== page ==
Topical hints for finding open access materials: 


The use of works or learning materials, or parts thereof, created by other individuals, must be based on: 

  • Permission of the copyright holder or agreement concluded with the author
  • A licence permitting use (such as a CC licence) or 
  • Kopiosto agreement on the use for teaching. 

Various peer-review processes can also be applied to open access learning material.

When assessing open learning material, pay attention to the following aspects: 

  1. Who or what organisation has prepared the material? 
  2. Is a description of the terms and conditions or any licence provided with the material?
  3. When has the learning material last been updated? Is it up to date?
  4. Is the material usable? How well is it suited to its purpose?

Open Textbook Library

Merlot peer review

Merlot Peer Review Report Form (pdf)

UNESCO recommendations for open access materials

If you wish to openly distribute your learning material, you should do so under a licence suitable for your needs. You can find further information about licences in the Library’s open access licence guide.

The Instructions for teaching website provides information on how to take copyright into account when making learning materials openly accessible.

If possible, choose open learning materials for your course. Openly accessible textbooks can be easily used even by a large group of students. When using open access textbooks, you will not have to deal with situations in which the number of simultaneous users is restricted or there are not enough copies of a book in the library.


Open access textbooks can also be used remotely, without a University user account. Moreover, you can attract a wide audience for learning material you produce yourself, if you publish it as open access.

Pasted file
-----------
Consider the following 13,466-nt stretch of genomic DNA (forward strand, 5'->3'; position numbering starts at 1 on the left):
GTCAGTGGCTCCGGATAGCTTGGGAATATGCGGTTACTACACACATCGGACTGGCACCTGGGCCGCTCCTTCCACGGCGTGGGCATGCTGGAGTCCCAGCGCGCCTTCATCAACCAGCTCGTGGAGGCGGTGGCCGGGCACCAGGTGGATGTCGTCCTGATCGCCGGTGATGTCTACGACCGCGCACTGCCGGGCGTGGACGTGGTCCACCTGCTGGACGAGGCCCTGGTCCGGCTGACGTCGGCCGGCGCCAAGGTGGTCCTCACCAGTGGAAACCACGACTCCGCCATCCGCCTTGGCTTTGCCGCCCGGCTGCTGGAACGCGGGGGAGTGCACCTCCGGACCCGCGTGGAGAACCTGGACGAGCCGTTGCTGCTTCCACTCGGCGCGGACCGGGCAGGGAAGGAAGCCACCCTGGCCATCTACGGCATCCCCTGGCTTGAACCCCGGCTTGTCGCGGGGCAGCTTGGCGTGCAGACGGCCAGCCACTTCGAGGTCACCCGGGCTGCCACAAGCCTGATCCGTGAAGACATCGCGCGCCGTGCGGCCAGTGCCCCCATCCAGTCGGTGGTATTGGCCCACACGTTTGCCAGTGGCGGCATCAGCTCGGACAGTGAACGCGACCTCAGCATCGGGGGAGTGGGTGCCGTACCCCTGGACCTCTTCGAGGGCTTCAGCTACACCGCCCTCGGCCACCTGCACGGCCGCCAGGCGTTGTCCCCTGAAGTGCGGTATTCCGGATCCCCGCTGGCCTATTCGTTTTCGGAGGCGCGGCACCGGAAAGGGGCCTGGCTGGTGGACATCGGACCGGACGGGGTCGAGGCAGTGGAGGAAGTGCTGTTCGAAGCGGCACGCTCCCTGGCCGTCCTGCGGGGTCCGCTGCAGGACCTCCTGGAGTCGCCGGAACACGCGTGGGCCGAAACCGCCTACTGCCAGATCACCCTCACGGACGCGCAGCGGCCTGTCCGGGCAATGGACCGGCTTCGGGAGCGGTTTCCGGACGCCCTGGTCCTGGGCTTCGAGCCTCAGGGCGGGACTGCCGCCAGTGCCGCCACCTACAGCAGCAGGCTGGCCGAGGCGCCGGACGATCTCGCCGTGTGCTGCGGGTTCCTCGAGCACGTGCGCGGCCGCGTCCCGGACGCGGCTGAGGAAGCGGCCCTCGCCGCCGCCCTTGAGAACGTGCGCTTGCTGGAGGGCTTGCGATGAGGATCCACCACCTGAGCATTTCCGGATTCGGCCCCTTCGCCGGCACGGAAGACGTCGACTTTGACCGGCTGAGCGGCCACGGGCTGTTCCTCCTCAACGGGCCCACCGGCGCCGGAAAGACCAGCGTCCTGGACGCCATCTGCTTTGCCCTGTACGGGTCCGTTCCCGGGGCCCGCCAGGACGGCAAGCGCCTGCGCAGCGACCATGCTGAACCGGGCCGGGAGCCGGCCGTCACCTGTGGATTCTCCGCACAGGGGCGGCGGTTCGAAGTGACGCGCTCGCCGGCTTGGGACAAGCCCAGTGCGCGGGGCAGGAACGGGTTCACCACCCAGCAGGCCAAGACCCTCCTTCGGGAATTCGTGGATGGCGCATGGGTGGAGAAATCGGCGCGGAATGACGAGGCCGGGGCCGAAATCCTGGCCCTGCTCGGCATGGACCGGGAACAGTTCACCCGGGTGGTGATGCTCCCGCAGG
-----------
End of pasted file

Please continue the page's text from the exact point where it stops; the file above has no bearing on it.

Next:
Helda Open Books and Helsinki University Press are services of the University of Helsinki, which are well suited to, for example, the publication of textbooks.

You can place your own materials in Moodle, as well as materials created by others for which you have been granted the right to use. 

A great deal of course material suitable for teaching purposes is available for free online. Tips on openly accessible books can be found in the Library guide for teachers.

Teachers also have the right to use fee-based materials acquired by the Library, under the following terms of use:

  • Based on permission from Kopiosto, a Finnish copyright organisation, teachers can make available on a restricted course platform (such as Moodle) scanned excerpts from publications, such as Finnish and international books and journals. Further information about the terms and conditions is available on the website of Kopiosto
  • Teachers are allowed to make available on restricted course platforms material from various fee-based sources subscribed to by the Library, provided that the course participants are students of the University of Helsinki. The permitted methods of use should always be verified from the terms and conditions of the material. If you are not sure how to interpret the terms and conditions of use of learning material, please contact the Library by email at: e-library[at]
  •  If you link an electronic book or article acquired by the Library to a learning environment, please use a remote connection (proxy) link to ensure that members of the University community can open the material directly on their home computer. To create a remote link, add the address ( in front of the material’s normal address. 

The Instructions for teaching website provides information on how to take into account copyright in online teaching and when preparing digital learning materials.

You can use your own videos or CC licensed videos produced by others in your teaching. 

Some of the videos released in the University of Helsinki UniTube service can be used for teaching purposes under a CC licence.

Further information about the use of video in teaching is available (in Finnish and Swedish) on the Operight site.